Fire Service Review: Will Isle Of Wight Council Leaders Heed Safety Fears?

Isle of Wight Fire and Rescue (Archive Image)

The Isle of Wight’s Scrutiny Committee has warned against them, but controversial changes to the way the Isle of Wight Fire and Rescue Service is run could get the go-ahead when the Isle of Wight Council’s Council cabinet meets later (Monday). Some firefighters say their ability to do their jobs will be compromised.

As Isle of Wight Radio reported, the matter was deferred at a meeting in February.

Earlier this year, we learned that response times for the Island’s fire service were below average. The local authority’s leader argued the review would improve that, as well as the overall levels of public safety.

Council Leader Dave Stewart

The council says it has talked to staff and representative bodies, including trade unions, about its plans. Under the review, peak-time permanent teams will be based in Newport, Ryde and Sandown (one extra station than currently served by full-time crew), which the council argues will make it easier to respond at times when (statistically) the most incidents happen.

But Isle of Wight Radio has been told that the changes will mean that cover at night could be compromised.

Some firefighters argue that the changes will mean smaller and fewer crews. They say key bits of kit require larger teams to use them. They say the review could see team numbers cut from 5 to 4, which means they will not safely be able to enter homes on fire.


Why do you need five people?

Firefighters say a team of five is split between a driver (who monitors hoses and water levels on the pump, while on scene); a commander (who oversees the incident); two firefighters (able to wear breathing apparatus (BA) and enter a property on fire); and a safety officer (who monitors the BA wearers’ oxygen levels and safety).

They say the role at risk is that of the person in charge of firefighter safety.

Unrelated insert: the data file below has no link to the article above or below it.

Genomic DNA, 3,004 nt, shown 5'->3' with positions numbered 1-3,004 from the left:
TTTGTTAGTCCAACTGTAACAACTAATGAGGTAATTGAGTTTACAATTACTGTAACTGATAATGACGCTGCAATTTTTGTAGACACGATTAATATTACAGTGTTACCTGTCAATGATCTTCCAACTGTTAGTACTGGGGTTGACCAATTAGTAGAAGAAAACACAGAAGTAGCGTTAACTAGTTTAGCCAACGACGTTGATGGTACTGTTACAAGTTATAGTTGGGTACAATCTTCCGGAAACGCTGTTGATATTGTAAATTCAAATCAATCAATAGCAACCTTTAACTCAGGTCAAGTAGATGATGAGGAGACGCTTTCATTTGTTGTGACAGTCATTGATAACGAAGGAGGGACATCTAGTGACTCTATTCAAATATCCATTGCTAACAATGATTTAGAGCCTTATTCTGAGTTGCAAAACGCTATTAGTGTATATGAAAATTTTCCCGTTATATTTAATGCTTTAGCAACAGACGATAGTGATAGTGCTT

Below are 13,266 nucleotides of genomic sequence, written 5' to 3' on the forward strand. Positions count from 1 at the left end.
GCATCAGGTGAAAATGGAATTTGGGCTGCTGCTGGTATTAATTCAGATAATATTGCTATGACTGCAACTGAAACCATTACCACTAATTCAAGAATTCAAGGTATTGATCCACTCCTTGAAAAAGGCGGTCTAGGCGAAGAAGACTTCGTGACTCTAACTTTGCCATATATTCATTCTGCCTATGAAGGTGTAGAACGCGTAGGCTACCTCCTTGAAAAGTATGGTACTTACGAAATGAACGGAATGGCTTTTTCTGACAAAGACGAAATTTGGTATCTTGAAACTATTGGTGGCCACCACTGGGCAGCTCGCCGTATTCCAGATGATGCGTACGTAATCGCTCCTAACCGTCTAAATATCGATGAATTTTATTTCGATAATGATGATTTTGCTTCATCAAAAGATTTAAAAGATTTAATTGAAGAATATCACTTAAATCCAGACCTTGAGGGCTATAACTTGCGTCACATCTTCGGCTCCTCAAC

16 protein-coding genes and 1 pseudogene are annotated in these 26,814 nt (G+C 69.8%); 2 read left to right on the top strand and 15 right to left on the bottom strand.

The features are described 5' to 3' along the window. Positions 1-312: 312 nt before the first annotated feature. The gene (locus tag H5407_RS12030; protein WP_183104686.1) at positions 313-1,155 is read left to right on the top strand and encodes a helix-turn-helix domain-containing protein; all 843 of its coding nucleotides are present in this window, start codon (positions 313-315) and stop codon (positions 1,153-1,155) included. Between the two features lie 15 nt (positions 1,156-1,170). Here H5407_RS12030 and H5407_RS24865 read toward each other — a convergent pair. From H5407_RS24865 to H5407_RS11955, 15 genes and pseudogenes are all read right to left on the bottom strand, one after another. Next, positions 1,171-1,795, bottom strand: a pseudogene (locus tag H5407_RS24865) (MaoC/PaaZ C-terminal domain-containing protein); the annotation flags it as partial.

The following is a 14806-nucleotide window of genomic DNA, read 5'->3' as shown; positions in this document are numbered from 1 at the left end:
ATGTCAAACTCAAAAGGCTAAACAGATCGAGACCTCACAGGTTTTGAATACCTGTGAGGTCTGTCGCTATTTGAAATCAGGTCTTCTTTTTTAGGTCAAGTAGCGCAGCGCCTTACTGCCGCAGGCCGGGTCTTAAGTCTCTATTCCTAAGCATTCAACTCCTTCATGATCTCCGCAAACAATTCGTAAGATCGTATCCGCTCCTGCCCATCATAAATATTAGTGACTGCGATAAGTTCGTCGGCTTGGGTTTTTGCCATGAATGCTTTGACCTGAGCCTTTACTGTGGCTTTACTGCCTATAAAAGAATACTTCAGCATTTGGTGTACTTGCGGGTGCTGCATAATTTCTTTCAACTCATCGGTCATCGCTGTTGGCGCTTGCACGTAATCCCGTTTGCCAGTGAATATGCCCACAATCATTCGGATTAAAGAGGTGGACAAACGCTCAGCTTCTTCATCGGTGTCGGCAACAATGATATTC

The Isle of Wight Council admits that shift patterns will be rearranged, but says it will better match the times identified as “peak demand” and argues that they are based on a presumption that five firefighters will ride on an engine but, if circumstances dictate, then a minimum of four will be used.

What does peak time mean?

Worried firefighters say that a smaller team means they will need to wait for the arrival of a second crew.

Although the Isle of Wight Council says the new model guarantees a minimum of 12 immediately-available firefighters, its figures are based on peak hours.

At night, outside of peak times, a full-time crew will rely on retained (part-time) firefighters, who take longer to respond.

Firefighters argue fires at night are more dangerous because people are asleep and are less likely to be able to get out of their homes safely.

There is also disagreement about how many people work for the Isle of Wight Fire and Rescue Service.

Isle of Wight Council says if the plans are passed, its Cabinet member for community safety and public protection will monitor the changes and will present an impact report, six months after implementation. Firefighters opposed to the plans say that could be too late for those caught up in a fire outside of peak time.

Cabinet members will meet at County Hall at 5pm. Read the proposal for yourself here.

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